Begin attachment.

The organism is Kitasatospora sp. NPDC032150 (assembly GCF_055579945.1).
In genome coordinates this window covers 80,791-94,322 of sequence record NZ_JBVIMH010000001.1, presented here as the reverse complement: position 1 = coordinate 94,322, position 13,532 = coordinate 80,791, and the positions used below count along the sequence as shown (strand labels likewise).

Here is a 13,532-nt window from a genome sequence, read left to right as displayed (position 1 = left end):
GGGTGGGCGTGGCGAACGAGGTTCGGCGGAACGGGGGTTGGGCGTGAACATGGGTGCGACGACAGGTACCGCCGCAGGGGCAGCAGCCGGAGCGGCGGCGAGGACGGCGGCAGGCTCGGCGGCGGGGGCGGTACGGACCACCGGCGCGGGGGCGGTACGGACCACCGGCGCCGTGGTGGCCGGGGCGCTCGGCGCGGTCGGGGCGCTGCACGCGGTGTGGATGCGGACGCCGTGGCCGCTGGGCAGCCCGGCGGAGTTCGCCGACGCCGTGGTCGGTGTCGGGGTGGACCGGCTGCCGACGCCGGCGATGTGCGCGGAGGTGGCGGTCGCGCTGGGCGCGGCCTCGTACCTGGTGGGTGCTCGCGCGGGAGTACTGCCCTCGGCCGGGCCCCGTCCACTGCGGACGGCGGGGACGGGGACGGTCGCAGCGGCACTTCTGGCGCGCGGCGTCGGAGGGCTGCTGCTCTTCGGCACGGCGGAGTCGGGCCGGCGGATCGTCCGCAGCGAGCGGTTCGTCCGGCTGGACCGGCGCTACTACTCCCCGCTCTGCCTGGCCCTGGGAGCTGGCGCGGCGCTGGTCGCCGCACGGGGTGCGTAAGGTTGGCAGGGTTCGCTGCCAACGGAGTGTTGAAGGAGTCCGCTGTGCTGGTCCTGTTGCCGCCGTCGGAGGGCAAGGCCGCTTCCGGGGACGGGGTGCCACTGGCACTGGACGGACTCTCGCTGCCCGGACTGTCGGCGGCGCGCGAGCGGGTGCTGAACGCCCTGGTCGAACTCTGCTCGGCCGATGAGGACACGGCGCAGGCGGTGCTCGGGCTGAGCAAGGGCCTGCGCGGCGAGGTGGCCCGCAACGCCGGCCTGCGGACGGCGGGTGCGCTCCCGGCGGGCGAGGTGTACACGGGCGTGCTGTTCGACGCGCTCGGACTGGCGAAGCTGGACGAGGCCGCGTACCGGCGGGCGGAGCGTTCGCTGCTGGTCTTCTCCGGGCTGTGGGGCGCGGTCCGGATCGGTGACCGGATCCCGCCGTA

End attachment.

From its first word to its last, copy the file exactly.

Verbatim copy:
The organism is Kitasatospora sp. NPDC032150 (assembly GCF_055579945.1).
In genome coordinates this window covers 80,791-94,322 of sequence record NZ_JBVIMH010000001.1, presented here as the reverse complement: position 1 = coordinate 94,322, position 13,532 = coordinate 80,791, and the positions used below count along the sequence as shown (strand labels likewise).

Here is a 13,532-nt window from a genome sequence, read left to right as displayed (position 1 = left end):
GGGTGGGCGTGGCGAACGAGGTTCGGCGGAACGGGGGTTGGGCGTGAACATGGGTGCGACGACAGGTACCGCCGCAGGGGCAGCAGCCGGAGCGGCGGCGAGGACGGCGGCAGGCTCGGCGGCGGGGGCGGTACGGACCACCGGCGCGGGGGCGGTACGGACCACCGGCGCCGTGGTGGCCGGGGCGCTCGGCGCGGTCGGGGCGCTGCACGCGGTGTGGATGCGGACGCCGTGGCCGCTGGGCAGCCCGGCGGAGTTCGCCGACGCCGTGGTCGGTGTCGGGGTGGACCGGCTGCCGACGCCGGCGATGTGCGCGGAGGTGGCGGTCGCGCTGGGCGCGGCCTCGTACCTGGTGGGTGCTCGCGCGGGAGTACTGCCCTCGGCCGGGCCCCGTCCACTGCGGACGGCGGGGACGGGGACGGTCGCAGCGGCACTTCTGGCGCGCGGCGTCGGAGGGCTGCTGCTCTTCGGCACGGCGGAGTCGGGCCGGCGGATCGTCCGCAGCGAGCGGTTCGTCCGGCTGGACCGGCGCTACTACTCCCCGCTCTGCCTGGCCCTGGGAGCTGGCGCGGCGCTGGTCGCCGCACGGGGTGCGTAAGGTTGGCAGGGTTCGCTGCCAACGGAGTGTTGAAGGAGTCCGCTGTGCTGGTCCTGTTGCCGCCGTCGGAGGGCAAGGCCGCTTCCGGGGACGGGGTGCCACTGGCACTGGACGGACTCTCGCTGCCCGGACTGTCGGCGGCGCGCGAGCGGGTGCTGAACGCCCTGGTCGAACTCTGCTCGGCCGATGAGGACACGGCGCAGGCGGTGCTCGGGCTGAGCAAGGGCCTGCGCGGCGAGGTGGCCCGCAACGCCGGCCTGCGGACGGCGGGTGCGCTCCCGGCGGGCGAGGTGTACACGGGCGTGCTGTTCGACGCGCTCGGACTGGCGAAGCTGGACGAGGCCGCGTACCGGCGGGCGGAGCGTTCGCTGCTGGTCTTCTCCGGGCTGTGGGGCGCGGTCCGGATCGGTGACCGGATCCCGCCGTA